Introduction Top

The pseudolymphoma syndrome (PS) consists of the triad of fever, generalised rash and lymphadenopathy. In addition malaise, hepatosplenomegaly, arthralgia, congestive cardiac failure, eosinophilia, thrombocytopenia and blood dyscrasias may be present. [1] Diphenylhydantoin, mephytoin, tridione and phenobarbitone etc. can produce a peculiar response of reticuloendothelial system resulting in PS. [2] PS may be either hypersensitivity reaction or possibly a genetically determined enzymatic defect as seen in primaquin sensitivity. [3] P S may present as generalised exfoliative dermatitis. [4] P S may have generalised or localised lesions and may result from non-anticonvulsant drugs. [5] Histopathology may reveal mycosis fungoides or sezary like syndrome. [4],[5],[6]

  Case Report Top

Case 1

One 10-years-boy tolerated phenobaroitone (60 mg twice/day) for 1/ 2 half years and was shifted to carbamazepine (200 mg twice/day). 10 days later he developed fever, hepatosplenomegaly, generalised erythematous maculopapular rash and generalised lymphadenopathy. Lymph nodes were 1 to 2.5 cm, discrete, mobile, firm and nontender. Fever subsided and lymphadenopathy started regressing within 4 days of starting 15 mg prednosolone daily. All investigations were normal except TLC which was 22,000/ cmm.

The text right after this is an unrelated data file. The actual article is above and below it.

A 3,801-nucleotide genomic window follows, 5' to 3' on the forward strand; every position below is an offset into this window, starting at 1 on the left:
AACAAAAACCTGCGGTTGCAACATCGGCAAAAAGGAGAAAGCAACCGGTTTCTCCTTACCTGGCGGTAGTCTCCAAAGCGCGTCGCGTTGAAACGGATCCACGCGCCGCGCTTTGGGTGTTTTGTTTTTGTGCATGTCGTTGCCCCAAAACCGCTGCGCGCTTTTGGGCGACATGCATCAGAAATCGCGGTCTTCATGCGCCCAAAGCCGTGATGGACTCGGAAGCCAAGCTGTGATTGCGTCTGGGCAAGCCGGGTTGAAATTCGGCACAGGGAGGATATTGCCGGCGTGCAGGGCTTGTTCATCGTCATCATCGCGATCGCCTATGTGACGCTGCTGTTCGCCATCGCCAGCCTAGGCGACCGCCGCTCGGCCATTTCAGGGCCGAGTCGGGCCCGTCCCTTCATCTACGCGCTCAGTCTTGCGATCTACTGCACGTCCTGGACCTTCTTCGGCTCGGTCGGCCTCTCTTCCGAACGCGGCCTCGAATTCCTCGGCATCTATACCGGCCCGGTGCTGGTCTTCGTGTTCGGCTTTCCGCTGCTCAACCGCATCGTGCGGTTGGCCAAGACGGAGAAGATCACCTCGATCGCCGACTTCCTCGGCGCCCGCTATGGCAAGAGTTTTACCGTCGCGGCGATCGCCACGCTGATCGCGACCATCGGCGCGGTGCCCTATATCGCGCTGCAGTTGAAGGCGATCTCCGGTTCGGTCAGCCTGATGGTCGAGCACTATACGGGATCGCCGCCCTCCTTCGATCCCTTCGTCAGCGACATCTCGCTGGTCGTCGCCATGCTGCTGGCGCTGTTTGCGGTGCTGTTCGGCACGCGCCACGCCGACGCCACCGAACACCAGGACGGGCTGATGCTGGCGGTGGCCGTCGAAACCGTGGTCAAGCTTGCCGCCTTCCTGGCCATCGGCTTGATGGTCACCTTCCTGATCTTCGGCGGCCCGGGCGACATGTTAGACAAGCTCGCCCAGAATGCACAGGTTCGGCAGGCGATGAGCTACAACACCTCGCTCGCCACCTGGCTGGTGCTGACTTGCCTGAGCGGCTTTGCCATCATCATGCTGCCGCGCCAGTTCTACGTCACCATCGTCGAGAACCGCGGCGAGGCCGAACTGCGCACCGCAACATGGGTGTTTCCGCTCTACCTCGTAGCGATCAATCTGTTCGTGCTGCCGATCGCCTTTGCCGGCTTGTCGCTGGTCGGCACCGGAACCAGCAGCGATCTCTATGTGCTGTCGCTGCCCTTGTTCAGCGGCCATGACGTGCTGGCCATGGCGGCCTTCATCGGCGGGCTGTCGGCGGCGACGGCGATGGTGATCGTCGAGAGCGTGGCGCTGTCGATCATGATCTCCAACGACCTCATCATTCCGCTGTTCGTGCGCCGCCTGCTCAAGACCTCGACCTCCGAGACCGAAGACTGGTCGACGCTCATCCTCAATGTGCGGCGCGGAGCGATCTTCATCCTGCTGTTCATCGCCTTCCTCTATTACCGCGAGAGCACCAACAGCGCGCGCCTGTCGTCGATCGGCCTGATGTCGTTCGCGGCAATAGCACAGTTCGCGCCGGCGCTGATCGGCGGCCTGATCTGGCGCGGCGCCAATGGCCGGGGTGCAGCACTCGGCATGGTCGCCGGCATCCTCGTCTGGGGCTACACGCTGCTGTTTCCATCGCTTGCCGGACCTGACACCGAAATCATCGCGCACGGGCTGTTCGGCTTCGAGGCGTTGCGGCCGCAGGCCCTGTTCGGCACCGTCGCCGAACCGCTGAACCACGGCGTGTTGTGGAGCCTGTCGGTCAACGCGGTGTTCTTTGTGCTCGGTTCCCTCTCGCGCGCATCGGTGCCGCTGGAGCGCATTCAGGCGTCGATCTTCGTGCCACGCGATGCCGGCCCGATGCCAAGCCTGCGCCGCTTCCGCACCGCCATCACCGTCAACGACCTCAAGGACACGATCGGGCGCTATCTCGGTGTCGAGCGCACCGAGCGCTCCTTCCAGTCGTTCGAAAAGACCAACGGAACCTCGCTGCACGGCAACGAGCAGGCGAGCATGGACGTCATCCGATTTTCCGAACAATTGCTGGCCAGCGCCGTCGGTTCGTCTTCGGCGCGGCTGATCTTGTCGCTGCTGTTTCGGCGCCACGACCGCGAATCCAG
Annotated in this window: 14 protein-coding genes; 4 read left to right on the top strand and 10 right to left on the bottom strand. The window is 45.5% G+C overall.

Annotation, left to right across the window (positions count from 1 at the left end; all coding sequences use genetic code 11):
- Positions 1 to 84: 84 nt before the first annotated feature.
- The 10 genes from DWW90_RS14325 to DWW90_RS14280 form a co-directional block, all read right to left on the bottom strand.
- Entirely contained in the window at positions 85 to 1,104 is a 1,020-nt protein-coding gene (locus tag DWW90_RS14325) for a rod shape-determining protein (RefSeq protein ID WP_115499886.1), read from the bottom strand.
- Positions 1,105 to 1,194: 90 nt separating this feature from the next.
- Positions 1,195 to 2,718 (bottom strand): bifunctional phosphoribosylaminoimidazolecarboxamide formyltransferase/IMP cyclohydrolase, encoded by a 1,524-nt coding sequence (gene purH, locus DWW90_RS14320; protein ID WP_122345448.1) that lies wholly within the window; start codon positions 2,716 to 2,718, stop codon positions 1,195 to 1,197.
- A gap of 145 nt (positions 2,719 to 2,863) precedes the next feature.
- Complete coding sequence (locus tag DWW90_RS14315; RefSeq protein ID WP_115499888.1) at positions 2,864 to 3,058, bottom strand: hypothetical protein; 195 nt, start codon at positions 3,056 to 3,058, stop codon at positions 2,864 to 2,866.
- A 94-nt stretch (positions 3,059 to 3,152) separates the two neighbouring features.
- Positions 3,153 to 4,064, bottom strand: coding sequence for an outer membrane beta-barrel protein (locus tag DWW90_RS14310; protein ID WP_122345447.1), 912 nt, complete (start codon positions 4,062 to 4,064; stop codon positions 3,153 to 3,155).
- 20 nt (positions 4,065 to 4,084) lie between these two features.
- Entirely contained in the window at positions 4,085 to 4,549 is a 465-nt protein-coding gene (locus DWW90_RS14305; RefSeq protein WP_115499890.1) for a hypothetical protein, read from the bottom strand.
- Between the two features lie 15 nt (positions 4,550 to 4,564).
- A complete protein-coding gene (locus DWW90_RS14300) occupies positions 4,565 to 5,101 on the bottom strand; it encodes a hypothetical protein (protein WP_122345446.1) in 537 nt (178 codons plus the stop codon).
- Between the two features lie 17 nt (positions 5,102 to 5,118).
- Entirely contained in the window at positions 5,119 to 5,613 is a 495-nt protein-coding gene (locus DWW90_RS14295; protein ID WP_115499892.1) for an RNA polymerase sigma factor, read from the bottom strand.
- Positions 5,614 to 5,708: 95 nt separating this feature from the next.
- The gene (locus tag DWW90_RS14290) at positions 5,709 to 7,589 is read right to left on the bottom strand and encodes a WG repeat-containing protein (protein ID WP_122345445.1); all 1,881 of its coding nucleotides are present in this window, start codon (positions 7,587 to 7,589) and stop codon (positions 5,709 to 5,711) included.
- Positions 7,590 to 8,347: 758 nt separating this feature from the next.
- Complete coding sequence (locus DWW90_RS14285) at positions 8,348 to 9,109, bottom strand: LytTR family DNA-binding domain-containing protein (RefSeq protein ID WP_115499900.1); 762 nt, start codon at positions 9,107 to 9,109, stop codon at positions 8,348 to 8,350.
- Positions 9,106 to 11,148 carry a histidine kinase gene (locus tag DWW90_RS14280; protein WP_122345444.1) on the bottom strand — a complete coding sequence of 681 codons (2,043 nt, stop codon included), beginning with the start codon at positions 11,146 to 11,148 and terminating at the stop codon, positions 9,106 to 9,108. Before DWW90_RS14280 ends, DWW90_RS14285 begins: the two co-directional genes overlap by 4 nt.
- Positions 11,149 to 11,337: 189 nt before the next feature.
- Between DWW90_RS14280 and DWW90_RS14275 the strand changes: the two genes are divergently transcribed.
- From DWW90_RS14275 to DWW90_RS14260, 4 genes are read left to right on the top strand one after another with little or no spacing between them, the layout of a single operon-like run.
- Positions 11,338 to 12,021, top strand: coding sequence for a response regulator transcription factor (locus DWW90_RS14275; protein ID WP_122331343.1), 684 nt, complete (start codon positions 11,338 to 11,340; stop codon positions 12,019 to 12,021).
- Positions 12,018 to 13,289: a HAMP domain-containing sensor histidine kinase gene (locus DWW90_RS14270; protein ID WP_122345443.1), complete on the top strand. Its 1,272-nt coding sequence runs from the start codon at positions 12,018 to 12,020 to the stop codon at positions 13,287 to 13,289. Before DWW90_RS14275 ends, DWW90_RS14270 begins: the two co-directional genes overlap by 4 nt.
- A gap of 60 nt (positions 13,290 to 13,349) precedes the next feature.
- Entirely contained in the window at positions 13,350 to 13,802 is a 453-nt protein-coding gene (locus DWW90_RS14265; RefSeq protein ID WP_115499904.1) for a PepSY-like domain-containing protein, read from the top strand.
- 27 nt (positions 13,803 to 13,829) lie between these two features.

Case 2

One 12-years-female tolerated phenobarbitone for the last 8 years and was shifted to carbamazepine (200 mg twice day). 15 days later she developed low grade fever, generalised erythematous maculopapular rash and generalised lymphadenopathy (2-3 cm, discrete, mobile, firm and non-tender). Mantoux test was positive. ESR was 80 mm. X-ray chest revealed hilar lymphadenopathy and was diagnosed as a case of tuberculosis. Lymph node biopsy ruled out tuberculosis. Peripheral smear showed occasional atypical lymphocytes. Dermatologists recognised pseudolymphoma syndrome and was treated after 2 weeks therapy with 15 mg prednisolone daily.